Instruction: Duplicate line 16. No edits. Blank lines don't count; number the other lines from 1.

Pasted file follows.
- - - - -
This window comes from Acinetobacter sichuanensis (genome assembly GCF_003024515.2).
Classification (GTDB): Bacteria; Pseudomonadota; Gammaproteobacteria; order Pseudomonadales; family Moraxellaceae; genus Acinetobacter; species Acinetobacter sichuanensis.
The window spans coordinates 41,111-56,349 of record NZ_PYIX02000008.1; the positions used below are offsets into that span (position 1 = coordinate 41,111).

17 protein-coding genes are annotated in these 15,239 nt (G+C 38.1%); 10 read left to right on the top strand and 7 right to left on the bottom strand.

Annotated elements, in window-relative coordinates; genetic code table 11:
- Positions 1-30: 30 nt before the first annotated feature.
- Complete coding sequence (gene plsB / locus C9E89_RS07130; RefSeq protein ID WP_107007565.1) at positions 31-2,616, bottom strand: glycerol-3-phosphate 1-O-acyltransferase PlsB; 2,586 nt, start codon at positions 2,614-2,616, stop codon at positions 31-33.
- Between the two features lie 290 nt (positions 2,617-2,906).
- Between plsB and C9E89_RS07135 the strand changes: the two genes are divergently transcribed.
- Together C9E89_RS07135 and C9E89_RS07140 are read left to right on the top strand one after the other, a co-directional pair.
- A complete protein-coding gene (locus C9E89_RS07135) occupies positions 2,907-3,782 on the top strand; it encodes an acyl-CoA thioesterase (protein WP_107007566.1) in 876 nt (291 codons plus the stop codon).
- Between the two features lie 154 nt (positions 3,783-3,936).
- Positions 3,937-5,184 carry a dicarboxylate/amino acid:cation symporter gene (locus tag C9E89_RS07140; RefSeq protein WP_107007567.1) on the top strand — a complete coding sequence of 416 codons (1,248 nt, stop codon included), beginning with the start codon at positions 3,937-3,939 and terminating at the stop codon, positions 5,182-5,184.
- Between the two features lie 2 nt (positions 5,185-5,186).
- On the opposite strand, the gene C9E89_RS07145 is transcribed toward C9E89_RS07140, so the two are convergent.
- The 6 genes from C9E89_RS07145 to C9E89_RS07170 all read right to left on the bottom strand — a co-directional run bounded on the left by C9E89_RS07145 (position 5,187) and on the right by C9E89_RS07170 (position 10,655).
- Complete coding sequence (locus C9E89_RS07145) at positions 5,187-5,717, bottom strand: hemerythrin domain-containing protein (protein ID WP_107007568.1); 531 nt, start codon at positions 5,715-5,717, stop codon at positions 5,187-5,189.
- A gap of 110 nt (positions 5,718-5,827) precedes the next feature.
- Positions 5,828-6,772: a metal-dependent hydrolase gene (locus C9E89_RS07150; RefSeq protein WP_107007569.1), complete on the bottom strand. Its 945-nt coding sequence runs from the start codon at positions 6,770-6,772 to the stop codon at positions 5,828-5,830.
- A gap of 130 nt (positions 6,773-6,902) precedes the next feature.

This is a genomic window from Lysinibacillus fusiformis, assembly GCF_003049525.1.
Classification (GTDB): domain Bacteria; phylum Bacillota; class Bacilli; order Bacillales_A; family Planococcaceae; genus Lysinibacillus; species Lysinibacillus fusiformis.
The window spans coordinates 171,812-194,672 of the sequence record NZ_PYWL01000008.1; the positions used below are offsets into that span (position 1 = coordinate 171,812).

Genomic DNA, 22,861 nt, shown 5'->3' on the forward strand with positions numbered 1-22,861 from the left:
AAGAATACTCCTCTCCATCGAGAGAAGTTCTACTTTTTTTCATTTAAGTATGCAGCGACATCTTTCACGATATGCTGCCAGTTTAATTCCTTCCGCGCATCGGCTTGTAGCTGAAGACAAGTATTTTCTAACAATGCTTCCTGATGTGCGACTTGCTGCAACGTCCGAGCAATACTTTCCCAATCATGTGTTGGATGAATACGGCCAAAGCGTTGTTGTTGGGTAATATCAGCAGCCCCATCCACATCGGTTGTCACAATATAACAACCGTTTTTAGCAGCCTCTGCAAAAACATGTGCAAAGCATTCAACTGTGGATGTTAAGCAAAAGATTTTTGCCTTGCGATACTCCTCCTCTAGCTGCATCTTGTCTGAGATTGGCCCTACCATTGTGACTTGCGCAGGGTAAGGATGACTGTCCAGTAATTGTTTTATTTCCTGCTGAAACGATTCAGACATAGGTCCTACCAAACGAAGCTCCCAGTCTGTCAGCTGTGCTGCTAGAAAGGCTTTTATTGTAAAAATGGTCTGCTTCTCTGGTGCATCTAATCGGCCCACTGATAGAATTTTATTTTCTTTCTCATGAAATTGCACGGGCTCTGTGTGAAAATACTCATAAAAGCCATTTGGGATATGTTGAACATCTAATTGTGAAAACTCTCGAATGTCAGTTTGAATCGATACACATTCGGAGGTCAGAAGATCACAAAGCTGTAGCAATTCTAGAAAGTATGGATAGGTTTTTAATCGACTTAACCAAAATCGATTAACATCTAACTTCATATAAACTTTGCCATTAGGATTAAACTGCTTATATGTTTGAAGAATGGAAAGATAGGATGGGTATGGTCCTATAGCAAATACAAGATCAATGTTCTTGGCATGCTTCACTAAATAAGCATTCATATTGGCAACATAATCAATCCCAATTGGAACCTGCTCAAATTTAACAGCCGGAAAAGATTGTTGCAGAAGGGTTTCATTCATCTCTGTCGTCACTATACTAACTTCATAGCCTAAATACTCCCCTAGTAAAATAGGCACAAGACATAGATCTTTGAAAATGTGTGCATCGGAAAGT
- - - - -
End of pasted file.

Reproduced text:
- The 6 genes from C9E89_RS07145 to C9E89_RS07170 all read right to left on the bottom strand — a co-directional run bounded on the left by C9E89_RS07145 (position 5,187) and on the right by C9E89_RS07170 (position 10,655).